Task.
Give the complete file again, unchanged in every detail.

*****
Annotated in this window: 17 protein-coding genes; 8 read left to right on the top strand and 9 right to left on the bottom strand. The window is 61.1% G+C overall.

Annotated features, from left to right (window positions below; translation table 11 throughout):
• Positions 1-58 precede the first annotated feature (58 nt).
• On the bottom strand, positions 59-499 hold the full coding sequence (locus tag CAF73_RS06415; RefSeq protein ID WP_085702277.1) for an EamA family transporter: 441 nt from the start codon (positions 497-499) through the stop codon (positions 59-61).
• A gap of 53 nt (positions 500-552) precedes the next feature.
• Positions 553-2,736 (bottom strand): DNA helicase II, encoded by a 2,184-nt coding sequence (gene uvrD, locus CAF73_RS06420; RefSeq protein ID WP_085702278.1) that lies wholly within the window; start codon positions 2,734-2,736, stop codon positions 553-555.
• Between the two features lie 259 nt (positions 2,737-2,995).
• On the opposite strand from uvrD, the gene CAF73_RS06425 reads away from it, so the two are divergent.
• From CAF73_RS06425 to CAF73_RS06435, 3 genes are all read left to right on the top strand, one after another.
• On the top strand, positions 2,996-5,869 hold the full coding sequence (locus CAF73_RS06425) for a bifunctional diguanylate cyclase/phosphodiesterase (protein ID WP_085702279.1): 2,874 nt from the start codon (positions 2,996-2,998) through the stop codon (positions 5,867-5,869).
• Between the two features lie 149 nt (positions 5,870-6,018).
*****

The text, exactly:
Annotated in this window: 17 protein-coding genes; 8 read left to right on the top strand and 9 right to left on the bottom strand. The window is 61.1% G+C overall.

Annotated features, from left to right (window positions below; translation table 11 throughout):
• Positions 1-58 precede the first annotated feature (58 nt).
• On the bottom strand, positions 59-499 hold the full coding sequence (locus tag CAF73_RS06415; RefSeq protein ID WP_085702277.1) for an EamA family transporter: 441 nt from the start codon (positions 497-499) through the stop codon (positions 59-61).
• A gap of 53 nt (positions 500-552) precedes the next feature.
• Positions 553-2,736 (bottom strand): DNA helicase II, encoded by a 2,184-nt coding sequence (gene uvrD, locus CAF73_RS06420; RefSeq protein ID WP_085702278.1) that lies wholly within the window; start codon positions 2,734-2,736, stop codon positions 553-555.
• Between the two features lie 259 nt (positions 2,737-2,995).
• On the opposite strand from uvrD, the gene CAF73_RS06425 reads away from it, so the two are divergent.
• From CAF73_RS06425 to CAF73_RS06435, 3 genes are all read left to right on the top strand, one after another.
• On the top strand, positions 2,996-5,869 hold the full coding sequence (locus CAF73_RS06425) for a bifunctional diguanylate cyclase/phosphodiesterase (protein ID WP_085702279.1): 2,874 nt from the start codon (positions 2,996-2,998) through the stop codon (positions 5,867-5,869).
• Between the two features lie 149 nt (positions 5,870-6,018).